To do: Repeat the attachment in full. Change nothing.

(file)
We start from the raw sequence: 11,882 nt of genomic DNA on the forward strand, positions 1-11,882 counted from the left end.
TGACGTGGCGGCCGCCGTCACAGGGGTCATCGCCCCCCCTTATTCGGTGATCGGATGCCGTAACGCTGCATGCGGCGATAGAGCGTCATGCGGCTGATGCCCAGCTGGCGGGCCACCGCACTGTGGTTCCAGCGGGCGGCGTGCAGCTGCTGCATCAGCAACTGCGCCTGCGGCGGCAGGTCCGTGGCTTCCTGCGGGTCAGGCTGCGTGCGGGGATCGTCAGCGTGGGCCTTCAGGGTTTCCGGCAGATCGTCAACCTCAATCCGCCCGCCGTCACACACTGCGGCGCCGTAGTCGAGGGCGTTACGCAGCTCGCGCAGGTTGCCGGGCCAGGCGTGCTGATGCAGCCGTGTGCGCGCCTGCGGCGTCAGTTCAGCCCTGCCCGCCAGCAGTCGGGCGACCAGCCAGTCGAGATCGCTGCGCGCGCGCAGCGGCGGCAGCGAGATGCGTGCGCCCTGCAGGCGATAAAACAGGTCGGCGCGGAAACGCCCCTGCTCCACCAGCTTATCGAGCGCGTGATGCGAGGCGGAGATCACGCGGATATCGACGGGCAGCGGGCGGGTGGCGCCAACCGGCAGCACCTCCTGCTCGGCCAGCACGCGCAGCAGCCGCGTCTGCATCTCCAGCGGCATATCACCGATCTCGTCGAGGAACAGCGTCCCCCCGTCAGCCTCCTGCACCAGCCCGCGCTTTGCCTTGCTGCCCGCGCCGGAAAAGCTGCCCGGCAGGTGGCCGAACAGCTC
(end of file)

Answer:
We start from the raw sequence: 11,882 nt of genomic DNA on the forward strand, positions 1-11,882 counted from the left end.
TGACGTGGCGGCCGCCGTCACAGGGGTCATCGCCCCCCCTTATTCGGTGATCGGATGCCGTAACGCTGCATGCGGCGATAGAGCGTCATGCGGCTGATGCCCAGCTGGCGGGCCACCGCACTGTGGTTCCAGCGGGCGGCGTGCAGCTGCTGCATCAGCAACTGCGCCTGCGGCGGCAGGTCCGTGGCTTCCTGCGGGTCAGGCTGCGTGCGGGGATCGTCAGCGTGGGCCTTCAGGGTTTCCGGCAGATCGTCAACCTCAATCCGCCCGCCGTCACACACTGCGGCGCCGTAGTCGAGGGCGTTACGCAGCTCGCGCAGGTTGCCGGGCCAGGCGTGCTGATGCAGCCGTGTGCGCGCCTGCGGCGTCAGTTCAGCCCTGCCCGCCAGCAGTCGGGCGACCAGCCAGTCGAGATCGCTGCGCGCGCGCAGCGGCGGCAGCGAGATGCGTGCGCCCTGCAGGCGATAAAACAGGTCGGCGCGGAAACGCCCCTGCTCCACCAGCTTATCGAGCGCGTGATGCGAGGCGGAGATCACGCGGATATCGACGGGCAGCGGGCGGGTGGCGCCAACCGGCAGCACCTCCTGCTCGGCCAGCACGCGCAGCAGCCGCGTCTGCATCTCCAGCGGCATATCACCGATCTCGTCGAGGAACAGCGTCCCCCCGTCAGCCTCCTGCACCAGCCCGCGCTTTGCCTTGCTGCCCGCGCCGGAAAAGCTGCCCGGCAGGTGGCCGAACAGCTC